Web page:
Grant helps curb pet population

FAIRMONT – If your dog, cat or rabbit needs to be spayed or neutered, there is a chance to get it done for free this week.

The surgeries will take place in the Minnesota Spay Neuter Assistance Program (SNAP) van, which will be at the Chain of Lakes Pet Hospital in Fairmont, Sunday. Animals will recover from surgery in the clinic and must be picked up the same day.

More sterilized pets will ideally result in fewer animals in need of adoption. The Carl Nettifee Memorial Animal Shelter in Fairmont is close to overflowing.

“We have more and more smaller dogs lately,” Folkers said, including chihuahua puppies and two shih tzu dogs, which run about 20 pounds or smaller.

Currently, the shelter has 17 dogs, with nine more puppies being fostered; and 41 cats, with 40 more in foster care.

“We have one rabbit that we’d really like to get a home,” Folkers said. “Poor guy, he’s been here a long time.”


Martin County Humane Society recently obtained a $1,725 grant from Pet Haven of Minnesota, which will cover the cost of neutering about 35 animals, said Karen Folkers, president of the humane society.

To qualify for a free surgery, pet owners must meet income guidelines. They can register with or call (612) 720-8236.

The charge for pet owners who don’t qualify for a free surgery ranges from $40 for a male cat or rabbit, up to $70 for a dog over 50 pounds. Free-roaming cats can be spayed for free.

Folkers said SNAP’s cost is significantly cheaper than what most veterinary clinics charge.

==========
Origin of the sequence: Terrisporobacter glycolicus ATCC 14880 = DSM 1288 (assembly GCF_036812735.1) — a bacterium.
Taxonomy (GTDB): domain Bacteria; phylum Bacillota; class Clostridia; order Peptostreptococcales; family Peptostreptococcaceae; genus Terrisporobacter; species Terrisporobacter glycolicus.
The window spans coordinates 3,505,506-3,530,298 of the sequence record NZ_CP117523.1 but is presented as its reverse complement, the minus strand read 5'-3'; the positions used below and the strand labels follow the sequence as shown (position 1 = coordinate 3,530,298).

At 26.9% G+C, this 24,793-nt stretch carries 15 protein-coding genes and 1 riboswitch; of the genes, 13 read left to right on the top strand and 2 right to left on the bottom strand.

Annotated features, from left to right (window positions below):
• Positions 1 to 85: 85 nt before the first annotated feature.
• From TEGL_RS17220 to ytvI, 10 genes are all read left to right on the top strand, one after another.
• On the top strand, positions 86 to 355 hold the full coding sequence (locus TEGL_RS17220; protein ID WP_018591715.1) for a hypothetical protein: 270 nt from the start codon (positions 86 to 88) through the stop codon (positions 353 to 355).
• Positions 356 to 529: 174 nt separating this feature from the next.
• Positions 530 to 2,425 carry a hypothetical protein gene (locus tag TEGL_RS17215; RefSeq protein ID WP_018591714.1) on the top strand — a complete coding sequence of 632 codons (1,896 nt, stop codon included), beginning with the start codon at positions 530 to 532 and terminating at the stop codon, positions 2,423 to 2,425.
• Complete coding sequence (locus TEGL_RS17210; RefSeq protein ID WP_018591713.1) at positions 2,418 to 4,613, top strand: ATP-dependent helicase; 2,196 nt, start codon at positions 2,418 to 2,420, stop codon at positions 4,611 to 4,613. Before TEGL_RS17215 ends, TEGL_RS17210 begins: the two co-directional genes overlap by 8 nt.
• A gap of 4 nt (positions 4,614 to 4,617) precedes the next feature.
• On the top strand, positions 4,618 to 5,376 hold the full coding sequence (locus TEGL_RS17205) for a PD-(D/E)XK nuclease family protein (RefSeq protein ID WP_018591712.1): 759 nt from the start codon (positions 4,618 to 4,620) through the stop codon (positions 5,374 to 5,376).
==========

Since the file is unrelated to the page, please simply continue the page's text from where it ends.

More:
Distemper shots, which usually cost $10, are also available for animals that qualify for a free neuter operation.

“We see parvo, which is covered by the distemper, which is often fatal to puppies,” said Folkers. “Cats and dogs can get distemper or panaleukemia.”

Dogs and cats must be vaccinated against rabies and distemper to get their licenses, according to the City of Fairmont website.

Kittens must weigh at least 2 pounds; puppies must be 8 weeks old; and rabbits must be 6 months old to be sterilized. All animals must be in good general health, and they must be brought in their own kennel or carrier.

Folkers said people come up with a lot of excuses for not getting their pets sterilized, but it’s important to have the surgery as early as possible.

“There’s a variety of advantages to spaying and neutering,” she said.

First is reducing over-population, but another important reason is the health of the animals.

“Spaying prevents uterine cancer,” Folkers said. “Not having a litter decreases the chance of mammary tumors.

“For the males, it prevents testicular cancer,” she said.

The Centers for Disease Control claims “unneutered males are much more likely to show aggression than neutered males,” Folkers said. “There’s less negative behavior. (Unsterilized) dogs and cats are not particularly pleasant housemates.”

Neutered males are less likely to mark their territory, and intact male dogs are more aggressive when they are around a female in heat.

“Cats in heat are very vocal. Male cats responding are more likely to get into fights and pick up feline leukemia (from the wounds),” Folkers said.